April 2014 Marion Island Seismic Equipment Installation

During April 2014, HartRAO installed a seismometer station on Marion Island, as part of the SANAP Space Geodesy project (principal investigator Prof. Ludwig Combrinck) and as a node of a new academic seismic network. This installation is in collaboration with Tshwane University of Technology (TUT), with Dr. Stoffel Fourie as project leader of the academic seismic network. Marion Island is located between South Africa and Antarctica at 46.9 degrees South and 37.75 degrees South, which on the edge of the African continental plate, close to the contact zone with the Antarctic plate. Two known volcanic activities have been recorded. The first observed eruption was during November 1980  and the second on the 24th of June 2004.

Although the island is very noisy for a seismic installation due to the ocean wave noise and vibrations imparted by the strong winds, it is expected that the placement of the sesimic station will provide valuable information concerning seismic activity on Marion Island.

In addition to the existing Global Navigation Satellite Systems (GNSS) receiver, tide gauge and the French DORIS system, which are all utilised to monitor positional displacements of the Earth, the installation of a seismometer and accelerometer was successfully completed during the April 2014 Marion Island takeover. This new installation will benefit crustal motion and seismic hazard research and monitoring as well as support tsunami monitoring. The equipment will operate within the Global Seismographic Network (GSN) and all data will be freely available to the global scientific community.

The GSN is the principal global source of data and information for earthquake locations, earthquake hazard mitigation, and earthquake emergency response. In collaboration with National Oceanic and Atmospheric Administration (NOAA) Tsunami Warning Centers, the Japanese Meteorological Agency (JMA), and the Australian Tsunami Warning System, the GSN provides essential data for tsunami warning response globally. The Marion Island GNSS and tide gauge are part of global tsunami monitoring networks (it resorts under the Indian Ocean Tsunami Warning System). The GSN operates with close ties to the International Monitoring System (IMS) for the Comprehensive Nuclear-Test-Ban Treaty Organization (CTBTO), where nearly 30 GSN stations are now linked directly to the CTBTO International Data Centre. The GSN is an official observing system within the Global Earth Observing System of Systems (GEOSS).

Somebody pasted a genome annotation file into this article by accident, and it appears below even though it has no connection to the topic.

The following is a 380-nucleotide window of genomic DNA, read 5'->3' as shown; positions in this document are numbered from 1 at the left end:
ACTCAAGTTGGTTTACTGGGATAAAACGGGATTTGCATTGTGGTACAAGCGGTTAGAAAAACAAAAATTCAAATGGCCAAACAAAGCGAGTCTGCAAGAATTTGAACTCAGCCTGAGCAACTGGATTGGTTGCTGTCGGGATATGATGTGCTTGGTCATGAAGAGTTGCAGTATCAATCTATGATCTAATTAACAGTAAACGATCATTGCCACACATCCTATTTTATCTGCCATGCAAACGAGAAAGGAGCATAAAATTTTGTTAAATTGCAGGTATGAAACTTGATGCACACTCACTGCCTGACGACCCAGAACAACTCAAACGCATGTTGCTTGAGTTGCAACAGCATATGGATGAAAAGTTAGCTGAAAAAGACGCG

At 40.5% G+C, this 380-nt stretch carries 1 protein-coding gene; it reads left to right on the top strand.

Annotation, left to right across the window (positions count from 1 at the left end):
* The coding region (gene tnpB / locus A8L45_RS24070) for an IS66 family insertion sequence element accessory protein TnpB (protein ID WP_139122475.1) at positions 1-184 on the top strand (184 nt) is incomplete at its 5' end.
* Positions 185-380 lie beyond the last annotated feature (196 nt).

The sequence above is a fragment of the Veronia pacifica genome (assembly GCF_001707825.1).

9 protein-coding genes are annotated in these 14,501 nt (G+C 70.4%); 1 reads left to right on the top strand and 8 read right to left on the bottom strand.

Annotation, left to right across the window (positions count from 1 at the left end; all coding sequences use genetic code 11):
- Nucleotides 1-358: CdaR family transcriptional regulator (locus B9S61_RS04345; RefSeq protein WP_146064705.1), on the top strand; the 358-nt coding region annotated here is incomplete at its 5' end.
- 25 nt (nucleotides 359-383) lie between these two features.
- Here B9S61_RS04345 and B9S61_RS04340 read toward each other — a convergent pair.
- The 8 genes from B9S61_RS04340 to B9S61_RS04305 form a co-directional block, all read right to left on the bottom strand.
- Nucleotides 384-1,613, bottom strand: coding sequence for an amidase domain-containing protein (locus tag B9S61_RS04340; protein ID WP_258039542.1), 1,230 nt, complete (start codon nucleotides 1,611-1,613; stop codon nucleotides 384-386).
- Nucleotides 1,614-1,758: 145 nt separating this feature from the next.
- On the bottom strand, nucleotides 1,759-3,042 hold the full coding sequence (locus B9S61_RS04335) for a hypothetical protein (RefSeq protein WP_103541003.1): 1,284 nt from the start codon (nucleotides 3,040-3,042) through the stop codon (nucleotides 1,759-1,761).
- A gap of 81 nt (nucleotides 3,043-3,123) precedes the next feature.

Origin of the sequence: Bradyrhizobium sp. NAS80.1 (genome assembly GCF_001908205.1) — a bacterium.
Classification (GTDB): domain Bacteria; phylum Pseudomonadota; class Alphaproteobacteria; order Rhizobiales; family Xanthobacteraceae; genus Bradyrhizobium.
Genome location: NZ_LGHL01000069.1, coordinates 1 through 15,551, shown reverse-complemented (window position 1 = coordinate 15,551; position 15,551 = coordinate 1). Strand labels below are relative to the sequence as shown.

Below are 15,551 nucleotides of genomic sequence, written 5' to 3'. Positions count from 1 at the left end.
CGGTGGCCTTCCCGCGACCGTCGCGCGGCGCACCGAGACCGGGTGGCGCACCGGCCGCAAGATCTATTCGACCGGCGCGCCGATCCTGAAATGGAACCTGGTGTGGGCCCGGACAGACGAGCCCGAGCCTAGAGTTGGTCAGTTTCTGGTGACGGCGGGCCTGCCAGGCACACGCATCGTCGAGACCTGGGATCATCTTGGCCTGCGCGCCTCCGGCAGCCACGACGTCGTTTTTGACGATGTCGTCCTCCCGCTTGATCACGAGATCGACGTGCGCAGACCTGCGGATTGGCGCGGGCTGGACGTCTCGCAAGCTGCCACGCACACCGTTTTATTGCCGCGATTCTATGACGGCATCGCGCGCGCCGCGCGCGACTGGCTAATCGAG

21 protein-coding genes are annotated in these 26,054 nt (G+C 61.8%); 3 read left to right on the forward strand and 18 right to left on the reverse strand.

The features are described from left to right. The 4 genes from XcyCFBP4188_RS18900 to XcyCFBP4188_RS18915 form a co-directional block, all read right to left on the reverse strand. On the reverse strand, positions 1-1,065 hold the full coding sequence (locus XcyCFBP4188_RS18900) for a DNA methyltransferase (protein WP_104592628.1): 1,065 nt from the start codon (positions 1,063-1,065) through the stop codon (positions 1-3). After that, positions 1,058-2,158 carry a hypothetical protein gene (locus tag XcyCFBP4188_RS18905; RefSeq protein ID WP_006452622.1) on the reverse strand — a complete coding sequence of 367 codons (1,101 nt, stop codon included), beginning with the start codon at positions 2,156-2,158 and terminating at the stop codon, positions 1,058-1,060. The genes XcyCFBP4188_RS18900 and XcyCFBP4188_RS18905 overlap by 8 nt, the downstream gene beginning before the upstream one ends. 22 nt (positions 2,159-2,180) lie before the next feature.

A strong earthquake, registered as M 6.1 (USGS), occurred 244 km WNW of Marion Island, on July 22, 2013 at 07:01 UTC. USGS registered M 6.1 at depth of 10 km, EMSC registered initially M 6.1 but later changed to M 6.3 at depth of 33 km, GEOFON (GFZ, Potsdam who has provided SA with the tide gauge and GNSS equipment) registered M 6.3 at depth of 10 km. The epicentre was located at coordinates 46.042°S 34.825°E. This addition of a seismometer on Marion Island will improve locational abilities in three dimensions and will provide valuable data from an area that has no seismic instruments (see Figure 1).

Figure 1. A seismic station located on Marion Island will provide valuable data from an area that is very sparsely equipped.

The seismic installation consists of a stainless steel box, containing the seismometer, accelerometer (see Figure 2), logger unit and power conditioning unit. The box is bolted onto an existing concrete pillar close to the DORIS hut.

Figure 2. The  seismometer  installation  on Marion Island. The DORIS hut is in the background. Power and an ethernet cable is fed from the hut to the seismometer.

The installation of a seismic monitoring station at Marion Island is of benefit to the global community and will provide valuable data concerning seismic activity at the Prince Edward Islands. In particular it will play a valuable role in the Indian Ocean Tsunami Warning System. The scientific instrumentation consumes low power, is unobtrusive and will have small, if any, impact on the environment.

Repair work was done to the DORIS system, fortunately the system became fully functional after the DORIS antenna was replaced. The location of the DORIS antenna was surveyed in and tied via GPS to the permament Marion Island GNSS receiver installation, which is located close to the tide gauge (Figures 3 and 4). I had a lot of support from Carson McAfee, Philip Mey and Mpho Mphego of the South African Space Agency (SANSA). Mpho has taken over from Carson as resident SANSA engineer for the year as part of the overwintering team so is invaluable in terms of future support during the year.

Prof. Ludwig Combrinck
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Hartebeesthoek Radio Astronomy Observatory
SANAP Space Geodesy Project, SNA2011120100006.